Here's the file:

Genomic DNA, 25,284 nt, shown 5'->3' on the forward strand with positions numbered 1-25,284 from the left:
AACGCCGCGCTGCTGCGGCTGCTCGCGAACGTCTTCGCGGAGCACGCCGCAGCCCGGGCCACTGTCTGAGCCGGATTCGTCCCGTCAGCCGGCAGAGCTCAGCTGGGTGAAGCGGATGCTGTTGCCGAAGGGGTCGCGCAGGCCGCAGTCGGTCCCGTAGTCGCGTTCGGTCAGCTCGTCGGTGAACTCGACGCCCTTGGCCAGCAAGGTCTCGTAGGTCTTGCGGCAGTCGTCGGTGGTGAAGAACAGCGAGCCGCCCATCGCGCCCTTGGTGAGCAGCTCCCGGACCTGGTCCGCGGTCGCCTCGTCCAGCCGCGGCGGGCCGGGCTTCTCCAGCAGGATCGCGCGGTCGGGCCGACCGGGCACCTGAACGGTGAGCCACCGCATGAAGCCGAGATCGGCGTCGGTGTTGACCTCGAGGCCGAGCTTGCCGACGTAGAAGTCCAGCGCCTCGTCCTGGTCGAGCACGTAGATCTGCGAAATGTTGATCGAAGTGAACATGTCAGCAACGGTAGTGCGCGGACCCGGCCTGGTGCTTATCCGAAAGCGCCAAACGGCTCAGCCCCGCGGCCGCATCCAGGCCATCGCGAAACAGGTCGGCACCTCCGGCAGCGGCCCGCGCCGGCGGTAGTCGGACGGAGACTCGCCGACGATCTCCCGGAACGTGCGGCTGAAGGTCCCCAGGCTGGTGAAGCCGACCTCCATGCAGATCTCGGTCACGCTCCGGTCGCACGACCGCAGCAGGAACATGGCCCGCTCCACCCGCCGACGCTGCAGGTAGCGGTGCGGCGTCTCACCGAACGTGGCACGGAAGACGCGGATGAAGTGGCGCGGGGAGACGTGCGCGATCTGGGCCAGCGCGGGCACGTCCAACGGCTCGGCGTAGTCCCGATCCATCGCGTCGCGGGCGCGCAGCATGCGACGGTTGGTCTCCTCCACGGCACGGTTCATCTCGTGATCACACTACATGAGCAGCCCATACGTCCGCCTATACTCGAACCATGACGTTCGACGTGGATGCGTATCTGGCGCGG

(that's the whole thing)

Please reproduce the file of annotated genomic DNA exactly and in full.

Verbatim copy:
Genomic DNA, 25,284 nt, shown 5'->3' on the forward strand with positions numbered 1-25,284 from the left:
AACGCCGCGCTGCTGCGGCTGCTCGCGAACGTCTTCGCGGAGCACGCCGCAGCCCGGGCCACTGTCTGAGCCGGATTCGTCCCGTCAGCCGGCAGAGCTCAGCTGGGTGAAGCGGATGCTGTTGCCGAAGGGGTCGCGCAGGCCGCAGTCGGTCCCGTAGTCGCGTTCGGTCAGCTCGTCGGTGAACTCGACGCCCTTGGCCAGCAAGGTCTCGTAGGTCTTGCGGCAGTCGTCGGTGGTGAAGAACAGCGAGCCGCCCATCGCGCCCTTGGTGAGCAGCTCCCGGACCTGGTCCGCGGTCGCCTCGTCCAGCCGCGGCGGGCCGGGCTTCTCCAGCAGGATCGCGCGGTCGGGCCGACCGGGCACCTGAACGGTGAGCCACCGCATGAAGCCGAGATCGGCGTCGGTGTTGACCTCGAGGCCGAGCTTGCCGACGTAGAAGTCCAGCGCCTCGTCCTGGTCGAGCACGTAGATCTGCGAAATGTTGATCGAAGTGAACATGTCAGCAACGGTAGTGCGCGGACCCGGCCTGGTGCTTATCCGAAAGCGCCAAACGGCTCAGCCCCGCGGCCGCATCCAGGCCATCGCGAAACAGGTCGGCACCTCCGGCAGCGGCCCGCGCCGGCGGTAGTCGGACGGAGACTCGCCGACGATCTCCCGGAACGTGCGGCTGAAGGTCCCCAGGCTGGTGAAGCCGACCTCCATGCAGATCTCGGTCACGCTCCGGTCGCACGACCGCAGCAGGAACATGGCCCGCTCCACCCGCCGACGCTGCAGGTAGCGGTGCGGCGTCTCACCGAACGTGGCACGGAAGACGCGGATGAAGTGGCGCGGGGAGACGTGCGCGATCTGGGCCAGCGCGGGCACGTCCAACGGCTCGGCGTAGTCCCGATCCATCGCGTCGCGGGCGCGCAGCATGCGACGGTTGGTCTCCTCCACGGCACGGTTCATCTCGTGATCACACTACATGAGCAGCCCATACGTCCGCCTATACTCGAACCATGACGTTCGACGTGGATGCGTATCTGGCGCGG